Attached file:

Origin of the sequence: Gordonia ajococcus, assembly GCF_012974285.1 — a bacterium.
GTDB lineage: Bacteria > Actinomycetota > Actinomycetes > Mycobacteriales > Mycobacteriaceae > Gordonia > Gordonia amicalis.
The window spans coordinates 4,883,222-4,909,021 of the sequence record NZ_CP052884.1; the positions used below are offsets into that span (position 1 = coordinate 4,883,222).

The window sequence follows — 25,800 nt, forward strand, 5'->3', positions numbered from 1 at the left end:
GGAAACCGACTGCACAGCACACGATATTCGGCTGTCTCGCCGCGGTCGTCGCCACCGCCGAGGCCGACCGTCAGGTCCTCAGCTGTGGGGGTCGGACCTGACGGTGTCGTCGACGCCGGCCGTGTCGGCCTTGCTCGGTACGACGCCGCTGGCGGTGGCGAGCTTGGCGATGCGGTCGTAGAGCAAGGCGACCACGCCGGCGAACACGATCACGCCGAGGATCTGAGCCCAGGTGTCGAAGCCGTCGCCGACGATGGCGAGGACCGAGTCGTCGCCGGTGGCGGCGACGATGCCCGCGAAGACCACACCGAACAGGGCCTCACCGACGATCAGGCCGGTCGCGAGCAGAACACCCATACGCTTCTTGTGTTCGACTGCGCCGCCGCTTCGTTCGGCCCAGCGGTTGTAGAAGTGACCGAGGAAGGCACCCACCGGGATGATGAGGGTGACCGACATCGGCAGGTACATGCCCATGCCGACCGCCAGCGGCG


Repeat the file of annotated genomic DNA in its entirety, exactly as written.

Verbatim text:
Origin of the sequence: Gordonia ajococcus, assembly GCF_012974285.1 — a bacterium.
GTDB lineage: Bacteria > Actinomycetota > Actinomycetes > Mycobacteriales > Mycobacteriaceae > Gordonia > Gordonia amicalis.
The window spans coordinates 4,883,222-4,909,021 of the sequence record NZ_CP052884.1; the positions used below are offsets into that span (position 1 = coordinate 4,883,222).

The window sequence follows — 25,800 nt, forward strand, 5'->3', positions numbered from 1 at the left end:
GGAAACCGACTGCACAGCACACGATATTCGGCTGTCTCGCCGCGGTCGTCGCCACCGCCGAGGCCGACCGTCAGGTCCTCAGCTGTGGGGGTCGGACCTGACGGTGTCGTCGACGCCGGCCGTGTCGGCCTTGCTCGGTACGACGCCGCTGGCGGTGGCGAGCTTGGCGATGCGGTCGTAGAGCAAGGCGACCACGCCGGCGAACACGATCACGCCGAGGATCTGAGCCCAGGTGTCGAAGCCGTCGCCGACGATGGCGAGGACCGAGTCGTCGCCGGTGGCGGCGACGATGCCCGCGAAGACCACACCGAACAGGGCCTCACCGACGATCAGGCCGGTCGCGAGCAGAACACCCATACGCTTCTTGTGTTCGACTGCGCCGCCGCTTCGTTCGGCCCAGCGGTTGTAGAAGTGACCGAGGAAGGCACCCACCGGGATGATGAGGGTGACCGACATCGGCAGGTACATGCCCATGCCGACCGCCAGCGGCG